We are in Yuma and have some great news to share. Everything is fine and we are moving along in a seemingly random manner. There is a method but without knowing the reasons it may seem like we don’t have a plan. Since you may not know our great news yet you may think we are aimless. Maybe we are aimless.
Not Aimless Wandering
After Quartzsite, we have been busy, busier than we like to be. From Quartzsite, we moved 75 miles south to Yuma, for three nights, and then west to El Centro, for two more nights. While we were there we had to make a day trip to San Diego to see a special delivery. After that, we went back to Yuma. Our near next big city destination is Phoenix. It was a big detour for a special reason but, we have some explaining to do.
Back in San Diego because of a special delivery
The cause of all this moving around was based on the delivery of a precious package. Last Wednesday the package was delivered. More than that, we didn’t even get to take the package home with us. So enough suspense building, get to the point.
Last Wednesday in San Diego our 7th grandchild was born.
This is our great news. My daughter skipped the labor part of “Labor and delivery” (except if you count the 9 months of creation as labor) and gave birth on Wednesday, via scheduled C-section. We went to San Diego to hold baby Jule last Thursday. Mom is fine (more great news) and dad was working overtime taking care of the other kids. So far we have been there for every grandchild’s birth, or attended right after childbirth, just to hold the baby. It is a true blessing.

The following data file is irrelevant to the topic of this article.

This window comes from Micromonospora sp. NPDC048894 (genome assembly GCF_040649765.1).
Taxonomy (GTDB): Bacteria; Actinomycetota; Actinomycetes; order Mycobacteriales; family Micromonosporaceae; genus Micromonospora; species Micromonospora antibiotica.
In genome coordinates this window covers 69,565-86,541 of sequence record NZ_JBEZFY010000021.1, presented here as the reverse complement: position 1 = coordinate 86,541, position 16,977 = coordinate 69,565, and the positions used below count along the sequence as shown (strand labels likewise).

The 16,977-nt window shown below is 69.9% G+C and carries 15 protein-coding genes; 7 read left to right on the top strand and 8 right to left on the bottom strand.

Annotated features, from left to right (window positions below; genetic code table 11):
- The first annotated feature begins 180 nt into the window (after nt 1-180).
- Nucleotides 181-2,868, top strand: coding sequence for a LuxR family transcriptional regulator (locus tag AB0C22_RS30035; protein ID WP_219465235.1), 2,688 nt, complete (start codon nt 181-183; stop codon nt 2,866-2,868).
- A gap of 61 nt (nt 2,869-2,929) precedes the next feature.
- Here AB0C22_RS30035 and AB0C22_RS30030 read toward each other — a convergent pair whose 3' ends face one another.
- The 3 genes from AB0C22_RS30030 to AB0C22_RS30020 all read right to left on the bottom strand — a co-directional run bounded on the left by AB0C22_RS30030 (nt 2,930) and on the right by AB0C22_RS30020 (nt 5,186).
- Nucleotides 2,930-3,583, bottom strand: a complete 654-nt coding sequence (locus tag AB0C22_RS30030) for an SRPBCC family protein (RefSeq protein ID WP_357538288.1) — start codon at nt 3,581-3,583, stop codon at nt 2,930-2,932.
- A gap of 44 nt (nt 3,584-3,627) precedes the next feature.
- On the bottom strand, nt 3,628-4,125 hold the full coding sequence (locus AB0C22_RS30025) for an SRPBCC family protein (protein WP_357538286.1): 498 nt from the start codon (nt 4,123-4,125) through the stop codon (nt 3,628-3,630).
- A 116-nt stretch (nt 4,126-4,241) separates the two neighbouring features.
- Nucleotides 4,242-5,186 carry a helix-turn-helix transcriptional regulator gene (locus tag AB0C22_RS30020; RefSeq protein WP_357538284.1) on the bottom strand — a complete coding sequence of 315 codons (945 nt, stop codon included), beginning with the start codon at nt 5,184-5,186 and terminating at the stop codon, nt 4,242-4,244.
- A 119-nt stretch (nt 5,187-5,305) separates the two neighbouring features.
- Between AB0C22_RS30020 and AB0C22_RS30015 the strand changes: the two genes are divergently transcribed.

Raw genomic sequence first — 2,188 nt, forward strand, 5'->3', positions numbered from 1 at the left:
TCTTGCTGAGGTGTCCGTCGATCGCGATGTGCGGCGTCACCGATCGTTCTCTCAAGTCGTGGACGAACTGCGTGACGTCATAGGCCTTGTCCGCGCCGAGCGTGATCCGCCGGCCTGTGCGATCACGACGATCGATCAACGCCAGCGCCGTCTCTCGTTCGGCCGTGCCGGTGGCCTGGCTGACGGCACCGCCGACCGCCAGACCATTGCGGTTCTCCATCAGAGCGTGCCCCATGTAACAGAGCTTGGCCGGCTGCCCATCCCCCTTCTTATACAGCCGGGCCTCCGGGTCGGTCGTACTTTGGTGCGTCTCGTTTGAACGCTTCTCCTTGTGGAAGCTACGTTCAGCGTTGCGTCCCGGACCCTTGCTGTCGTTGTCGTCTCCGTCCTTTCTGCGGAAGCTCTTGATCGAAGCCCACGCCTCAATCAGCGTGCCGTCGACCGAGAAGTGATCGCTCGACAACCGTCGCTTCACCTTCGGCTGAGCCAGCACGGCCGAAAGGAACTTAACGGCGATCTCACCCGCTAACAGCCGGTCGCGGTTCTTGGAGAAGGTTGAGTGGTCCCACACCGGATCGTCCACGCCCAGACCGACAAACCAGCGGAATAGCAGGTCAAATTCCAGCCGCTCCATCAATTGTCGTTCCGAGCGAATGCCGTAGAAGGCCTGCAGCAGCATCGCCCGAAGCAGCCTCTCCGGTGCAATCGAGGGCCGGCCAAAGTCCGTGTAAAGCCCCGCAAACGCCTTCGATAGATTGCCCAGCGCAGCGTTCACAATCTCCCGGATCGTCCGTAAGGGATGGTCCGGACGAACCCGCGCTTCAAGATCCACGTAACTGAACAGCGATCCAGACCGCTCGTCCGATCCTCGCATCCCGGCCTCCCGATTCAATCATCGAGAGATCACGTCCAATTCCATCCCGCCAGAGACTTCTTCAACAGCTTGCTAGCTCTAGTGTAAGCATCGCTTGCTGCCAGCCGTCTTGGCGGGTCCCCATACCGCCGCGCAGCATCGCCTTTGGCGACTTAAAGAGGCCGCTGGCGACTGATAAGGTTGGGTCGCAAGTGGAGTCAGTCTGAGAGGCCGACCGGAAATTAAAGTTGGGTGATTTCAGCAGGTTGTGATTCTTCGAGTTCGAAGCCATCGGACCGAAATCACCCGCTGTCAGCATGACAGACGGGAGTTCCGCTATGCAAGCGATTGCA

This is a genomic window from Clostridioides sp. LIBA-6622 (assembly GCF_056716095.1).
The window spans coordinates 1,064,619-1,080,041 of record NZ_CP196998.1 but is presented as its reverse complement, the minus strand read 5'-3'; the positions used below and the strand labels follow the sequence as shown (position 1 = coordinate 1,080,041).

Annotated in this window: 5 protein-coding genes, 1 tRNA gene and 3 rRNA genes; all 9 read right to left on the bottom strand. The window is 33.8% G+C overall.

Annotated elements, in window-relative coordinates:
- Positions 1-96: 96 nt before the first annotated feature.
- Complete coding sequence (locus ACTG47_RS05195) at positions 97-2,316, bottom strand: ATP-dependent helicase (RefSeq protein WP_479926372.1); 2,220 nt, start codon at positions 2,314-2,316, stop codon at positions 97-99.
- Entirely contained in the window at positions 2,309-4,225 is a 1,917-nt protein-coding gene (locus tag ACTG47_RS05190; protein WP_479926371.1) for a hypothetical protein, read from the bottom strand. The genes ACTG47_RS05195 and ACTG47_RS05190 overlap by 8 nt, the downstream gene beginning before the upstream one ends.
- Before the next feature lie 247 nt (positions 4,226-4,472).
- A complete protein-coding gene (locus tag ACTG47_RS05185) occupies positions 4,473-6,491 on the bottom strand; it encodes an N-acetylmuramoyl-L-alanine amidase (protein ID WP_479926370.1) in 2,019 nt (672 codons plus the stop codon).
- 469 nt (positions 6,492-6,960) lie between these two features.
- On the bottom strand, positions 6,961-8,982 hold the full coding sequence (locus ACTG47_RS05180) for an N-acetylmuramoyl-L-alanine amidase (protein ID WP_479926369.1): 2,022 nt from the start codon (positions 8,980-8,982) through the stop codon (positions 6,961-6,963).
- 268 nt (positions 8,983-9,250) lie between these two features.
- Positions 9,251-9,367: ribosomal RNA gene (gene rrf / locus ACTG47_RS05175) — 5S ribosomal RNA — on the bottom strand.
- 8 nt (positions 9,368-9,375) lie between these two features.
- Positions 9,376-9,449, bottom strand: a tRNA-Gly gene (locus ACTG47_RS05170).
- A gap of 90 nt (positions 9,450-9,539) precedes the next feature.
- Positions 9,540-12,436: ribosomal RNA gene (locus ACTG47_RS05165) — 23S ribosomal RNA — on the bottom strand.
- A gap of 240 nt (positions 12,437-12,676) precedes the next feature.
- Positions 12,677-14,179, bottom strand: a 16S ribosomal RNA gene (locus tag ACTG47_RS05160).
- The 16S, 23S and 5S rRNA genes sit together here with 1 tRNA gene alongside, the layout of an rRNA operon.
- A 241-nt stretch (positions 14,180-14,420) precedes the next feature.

Jule arrived on Wednesday. (C-sections are better in the scheduling department) We have been staying close enough to San Diego to buzz into town while camping out here in the desert. Everything worked according to our plan. (great news) Babies don’t always comply with plans, but Jule did.
Until today, boondocking in the Arizona desert has been working well. I say, until today because we are currently sitting out a two-day wind storm. It isn’t too bad but it is really cold and that does put a damper on things. Solar, so far has been meeting our electrical needs, but it needed a boost from the generator yesterday — wind brought in the clouds.
Doctor schedules have mixed up our schedules
I still don’t know what is happening with my next medical appointment or where it will be. Several people are working on it but the date and location are uncertain. I will need another endoscopy (jam a camera down my throat) before too long and I don’t want to wait. Other people are more urgent than I am. My doctor is at the top of the field, but that also means that he is busy.
The plan is to go to Phoenix until we make a sprint back to Irvine for my doctor’s appointment and then turn right back around and go back to Phoenix. The trip back to Irvine is important, as is returning to Phoenix. When we get back to Phoenix we have some big things to share.
Stargazing with Geo Astro RV